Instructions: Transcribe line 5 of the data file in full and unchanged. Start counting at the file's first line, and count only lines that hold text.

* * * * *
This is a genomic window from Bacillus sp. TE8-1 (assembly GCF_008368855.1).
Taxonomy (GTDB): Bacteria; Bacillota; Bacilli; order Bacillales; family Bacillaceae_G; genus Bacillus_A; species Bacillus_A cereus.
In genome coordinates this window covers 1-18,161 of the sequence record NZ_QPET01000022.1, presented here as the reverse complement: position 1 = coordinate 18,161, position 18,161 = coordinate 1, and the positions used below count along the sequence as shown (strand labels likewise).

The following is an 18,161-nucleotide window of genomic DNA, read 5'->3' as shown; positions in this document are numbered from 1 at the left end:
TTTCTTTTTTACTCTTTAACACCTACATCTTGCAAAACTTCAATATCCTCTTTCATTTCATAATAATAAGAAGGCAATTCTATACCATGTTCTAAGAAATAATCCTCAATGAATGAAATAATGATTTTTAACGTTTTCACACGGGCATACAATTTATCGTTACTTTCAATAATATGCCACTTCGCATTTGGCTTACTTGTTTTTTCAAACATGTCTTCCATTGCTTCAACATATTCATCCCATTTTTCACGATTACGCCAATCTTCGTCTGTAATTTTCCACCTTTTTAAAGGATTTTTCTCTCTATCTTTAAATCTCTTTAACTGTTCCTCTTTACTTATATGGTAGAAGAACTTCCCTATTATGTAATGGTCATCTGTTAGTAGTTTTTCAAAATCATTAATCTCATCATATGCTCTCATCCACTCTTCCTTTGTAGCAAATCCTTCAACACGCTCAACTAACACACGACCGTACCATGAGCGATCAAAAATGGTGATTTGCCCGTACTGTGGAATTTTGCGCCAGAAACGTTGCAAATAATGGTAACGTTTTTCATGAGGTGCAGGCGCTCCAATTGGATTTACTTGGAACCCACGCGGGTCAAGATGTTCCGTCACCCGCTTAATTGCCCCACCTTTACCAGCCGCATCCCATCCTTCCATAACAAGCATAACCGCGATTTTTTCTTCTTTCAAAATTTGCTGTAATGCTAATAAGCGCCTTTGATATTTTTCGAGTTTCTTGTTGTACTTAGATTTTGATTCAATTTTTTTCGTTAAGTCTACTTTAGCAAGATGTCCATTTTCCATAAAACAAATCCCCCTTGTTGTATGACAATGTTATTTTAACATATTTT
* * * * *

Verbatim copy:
TTTCTTTTTTACTCTTTAACACCTACATCTTGCAAAACTTCAATATCCTCTTTCATTTCATAATAATAAGAAGGCAATTCTATACCATGTTCTAAGAAATAATCCTCAATGAATGAAATAATGATTTTTAACGTTTTCACACGGGCATACAATTTATCGTTACTTTCAATAATATGCCACTTCGCATTTGGCTTACTTGTTTTTTCAAACATGTCTTCCATTGCTTCAACATATTCATCCCATTTTTCACGATTACGCCAATCTTCGTCTGTAATTTTCCACCTTTTTAAAGGATTTTTCTCTCTATCTTTAAATCTCTTTAACTGTTCCTCTTTACTTATATGGTAGAAGAACTTCCCTATTATGTAATGGTCATCTGTTAGTAGTTTTTCAAAATCATTAATCTCATCATATGCTCTCATCCACTCTTCCTTTGTAGCAAATCCTTCAACACGCTCAACTAACACACGACCGTACCATGAGCGATCAAAAATGGTGATTTGCCCGTACTGTGGAATTTTGCGCCAGAAACGTTGCAAATAATGGTAACGTTTTTCATGAGGTGCAGGCGCTCCAATTGGATTTACTTGGAACCCACGCGGGTCAAGATGTTCCGTCACCCGCTTAATTGCCCCACCTTTACCAGCCGCATCCCATCCTTCCATAACAAGCATAACCGCGATTTTTTCTTCTTTCAAAATTTGCTGTAATGCTAATAAGCGCCTTTGATATTTTTCGAGTTTCTTGTTGTACTTAGATTTTGATTCAATTTTTTTCGTTAAGTCTACTTTAGCAAGATGTCCATTTTCCATAAAACAAATCCCCCTTGTTGTATGACAATGTTATTTTAACATATTTT